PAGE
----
Cranberry Lake Biological Station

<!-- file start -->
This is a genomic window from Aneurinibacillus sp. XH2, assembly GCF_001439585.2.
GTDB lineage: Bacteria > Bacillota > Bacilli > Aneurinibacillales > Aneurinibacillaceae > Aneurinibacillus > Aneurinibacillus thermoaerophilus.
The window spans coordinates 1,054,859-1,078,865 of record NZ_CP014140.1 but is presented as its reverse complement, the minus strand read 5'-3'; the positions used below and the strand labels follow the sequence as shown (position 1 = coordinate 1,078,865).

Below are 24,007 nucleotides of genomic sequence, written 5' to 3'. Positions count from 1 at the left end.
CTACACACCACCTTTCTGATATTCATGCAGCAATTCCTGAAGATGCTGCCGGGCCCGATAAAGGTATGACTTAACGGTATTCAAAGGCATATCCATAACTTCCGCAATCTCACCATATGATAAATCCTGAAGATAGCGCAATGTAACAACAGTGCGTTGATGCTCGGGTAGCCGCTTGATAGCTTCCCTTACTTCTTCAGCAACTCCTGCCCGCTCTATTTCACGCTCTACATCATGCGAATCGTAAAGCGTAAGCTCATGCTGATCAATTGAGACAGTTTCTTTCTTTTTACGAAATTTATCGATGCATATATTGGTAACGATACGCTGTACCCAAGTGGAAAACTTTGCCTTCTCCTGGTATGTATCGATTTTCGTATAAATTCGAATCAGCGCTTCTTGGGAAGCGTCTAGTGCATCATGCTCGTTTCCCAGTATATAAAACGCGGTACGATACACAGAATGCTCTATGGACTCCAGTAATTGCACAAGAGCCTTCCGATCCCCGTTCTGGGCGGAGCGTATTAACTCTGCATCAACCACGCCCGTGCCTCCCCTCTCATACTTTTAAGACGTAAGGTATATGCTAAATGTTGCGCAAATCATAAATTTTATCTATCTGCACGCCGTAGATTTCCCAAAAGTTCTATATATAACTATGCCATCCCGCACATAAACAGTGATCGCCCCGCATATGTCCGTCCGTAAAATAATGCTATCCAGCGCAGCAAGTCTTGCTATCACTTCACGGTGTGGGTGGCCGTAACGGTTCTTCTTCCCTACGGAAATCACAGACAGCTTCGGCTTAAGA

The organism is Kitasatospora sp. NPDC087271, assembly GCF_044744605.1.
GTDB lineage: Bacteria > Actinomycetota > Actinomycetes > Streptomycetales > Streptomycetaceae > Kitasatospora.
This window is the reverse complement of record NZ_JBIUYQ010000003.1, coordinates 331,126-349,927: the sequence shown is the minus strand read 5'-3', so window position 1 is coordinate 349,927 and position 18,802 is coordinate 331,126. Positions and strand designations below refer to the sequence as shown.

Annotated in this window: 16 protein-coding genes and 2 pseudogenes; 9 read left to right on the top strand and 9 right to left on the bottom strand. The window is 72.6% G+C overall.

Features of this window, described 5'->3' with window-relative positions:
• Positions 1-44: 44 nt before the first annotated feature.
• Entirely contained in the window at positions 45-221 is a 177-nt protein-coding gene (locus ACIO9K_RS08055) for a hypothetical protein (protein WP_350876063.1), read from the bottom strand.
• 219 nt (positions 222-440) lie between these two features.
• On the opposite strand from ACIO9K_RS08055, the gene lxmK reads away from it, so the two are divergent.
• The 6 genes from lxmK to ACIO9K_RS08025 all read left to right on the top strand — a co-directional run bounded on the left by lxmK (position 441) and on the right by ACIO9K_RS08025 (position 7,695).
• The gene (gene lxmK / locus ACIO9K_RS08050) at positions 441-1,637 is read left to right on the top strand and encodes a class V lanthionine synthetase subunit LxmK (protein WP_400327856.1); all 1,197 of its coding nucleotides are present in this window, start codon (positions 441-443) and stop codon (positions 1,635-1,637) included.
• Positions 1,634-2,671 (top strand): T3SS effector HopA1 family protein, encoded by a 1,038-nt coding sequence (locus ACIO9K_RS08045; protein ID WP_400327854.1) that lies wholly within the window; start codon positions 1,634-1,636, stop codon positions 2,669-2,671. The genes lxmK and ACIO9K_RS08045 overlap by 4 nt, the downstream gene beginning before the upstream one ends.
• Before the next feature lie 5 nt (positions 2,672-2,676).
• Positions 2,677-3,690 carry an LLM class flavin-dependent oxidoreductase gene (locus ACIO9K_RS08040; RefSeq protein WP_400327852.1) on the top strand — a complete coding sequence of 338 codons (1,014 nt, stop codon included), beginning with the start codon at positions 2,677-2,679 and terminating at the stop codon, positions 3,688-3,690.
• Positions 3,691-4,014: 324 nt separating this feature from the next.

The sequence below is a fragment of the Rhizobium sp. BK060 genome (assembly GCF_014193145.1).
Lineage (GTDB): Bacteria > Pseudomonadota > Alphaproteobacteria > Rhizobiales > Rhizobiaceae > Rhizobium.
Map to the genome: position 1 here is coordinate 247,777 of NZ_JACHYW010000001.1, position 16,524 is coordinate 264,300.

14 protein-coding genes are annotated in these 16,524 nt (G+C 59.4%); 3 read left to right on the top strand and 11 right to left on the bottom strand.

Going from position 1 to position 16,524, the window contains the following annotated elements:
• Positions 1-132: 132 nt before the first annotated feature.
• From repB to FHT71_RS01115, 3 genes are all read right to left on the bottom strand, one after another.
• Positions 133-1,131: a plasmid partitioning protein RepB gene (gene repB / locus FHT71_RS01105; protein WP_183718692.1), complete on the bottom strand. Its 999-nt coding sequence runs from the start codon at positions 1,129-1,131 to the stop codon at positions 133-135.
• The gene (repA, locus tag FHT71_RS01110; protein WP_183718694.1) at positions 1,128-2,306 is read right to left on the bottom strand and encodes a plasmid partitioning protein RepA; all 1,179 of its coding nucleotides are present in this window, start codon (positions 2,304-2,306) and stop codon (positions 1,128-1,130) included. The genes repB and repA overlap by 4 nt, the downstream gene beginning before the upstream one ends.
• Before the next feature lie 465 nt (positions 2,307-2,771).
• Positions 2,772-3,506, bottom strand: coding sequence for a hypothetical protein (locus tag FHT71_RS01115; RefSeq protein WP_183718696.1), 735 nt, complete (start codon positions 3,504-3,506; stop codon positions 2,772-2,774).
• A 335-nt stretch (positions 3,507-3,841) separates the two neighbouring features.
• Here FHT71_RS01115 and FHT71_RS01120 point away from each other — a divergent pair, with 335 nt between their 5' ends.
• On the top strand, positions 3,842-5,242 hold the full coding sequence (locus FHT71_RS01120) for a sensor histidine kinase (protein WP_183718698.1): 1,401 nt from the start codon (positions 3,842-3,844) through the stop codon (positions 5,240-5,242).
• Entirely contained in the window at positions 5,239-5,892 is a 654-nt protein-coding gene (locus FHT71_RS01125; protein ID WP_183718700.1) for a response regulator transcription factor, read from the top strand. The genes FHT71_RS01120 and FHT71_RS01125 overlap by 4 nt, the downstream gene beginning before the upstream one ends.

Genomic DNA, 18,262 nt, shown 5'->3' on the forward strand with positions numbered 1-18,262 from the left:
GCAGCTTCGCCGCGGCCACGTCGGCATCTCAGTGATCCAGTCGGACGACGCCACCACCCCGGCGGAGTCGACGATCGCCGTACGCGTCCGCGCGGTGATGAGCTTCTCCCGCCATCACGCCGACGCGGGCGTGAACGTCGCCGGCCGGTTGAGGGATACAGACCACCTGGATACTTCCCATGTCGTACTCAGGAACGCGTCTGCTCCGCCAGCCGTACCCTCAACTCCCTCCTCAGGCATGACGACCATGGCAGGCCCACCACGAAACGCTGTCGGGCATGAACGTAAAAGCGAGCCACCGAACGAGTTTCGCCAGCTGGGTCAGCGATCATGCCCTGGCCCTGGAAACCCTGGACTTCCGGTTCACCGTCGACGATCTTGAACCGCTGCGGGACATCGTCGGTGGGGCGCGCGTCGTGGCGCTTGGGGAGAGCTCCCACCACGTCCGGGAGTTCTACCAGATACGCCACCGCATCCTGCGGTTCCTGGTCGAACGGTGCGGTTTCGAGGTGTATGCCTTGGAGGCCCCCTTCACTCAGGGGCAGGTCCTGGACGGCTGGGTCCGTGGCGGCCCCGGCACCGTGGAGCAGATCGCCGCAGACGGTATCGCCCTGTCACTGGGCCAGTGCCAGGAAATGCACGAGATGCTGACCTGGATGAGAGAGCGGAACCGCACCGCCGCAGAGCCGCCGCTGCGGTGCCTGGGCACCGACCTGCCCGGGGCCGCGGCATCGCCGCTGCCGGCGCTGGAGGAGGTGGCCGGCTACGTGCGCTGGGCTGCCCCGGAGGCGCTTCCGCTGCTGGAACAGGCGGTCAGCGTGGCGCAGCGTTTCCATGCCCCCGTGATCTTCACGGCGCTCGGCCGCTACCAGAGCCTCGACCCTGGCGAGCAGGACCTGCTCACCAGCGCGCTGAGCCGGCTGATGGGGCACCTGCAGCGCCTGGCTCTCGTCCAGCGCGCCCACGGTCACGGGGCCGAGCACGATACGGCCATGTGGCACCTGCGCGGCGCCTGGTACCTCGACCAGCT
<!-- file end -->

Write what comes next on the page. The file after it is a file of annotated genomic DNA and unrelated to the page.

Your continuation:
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Algae are photosynthetic, often single celled aquatic organisms which serve as one of the most basic prey organisms in a given ecosystem. They are susceptible to changes in the aquatic ecosystem, and when chemicals found in sunscreen are introduced, they may be affected. Based upon a previous study we hypothesize that filamentous algae will have a greater rate of photosynthesis in water where sunscreen is present as compared to water where sunscreen is not present due to the lack of UV light penetration. For this experiment, we collected algae from South Bay, and placed 4 mL samples into 118mL jars, with one control group and three experimental groups of varying sunscreen concentrate. The change in dissolved oxygen was recorded. We ran this test in outside conditions, and once under a UV and sun lamp. We then repeated the set of tests with less sunscreen to account for a potential error in light penetration, as well as a trial without UV to make sure it was in fact UV that impacted photosynthesis. Using ANOVA and Tukey statistical tests our results showed that our hypothesis was not supported, but there were other trends that were noticeable. This shows that sunscreen has a negative effect on algae photosynthesis.



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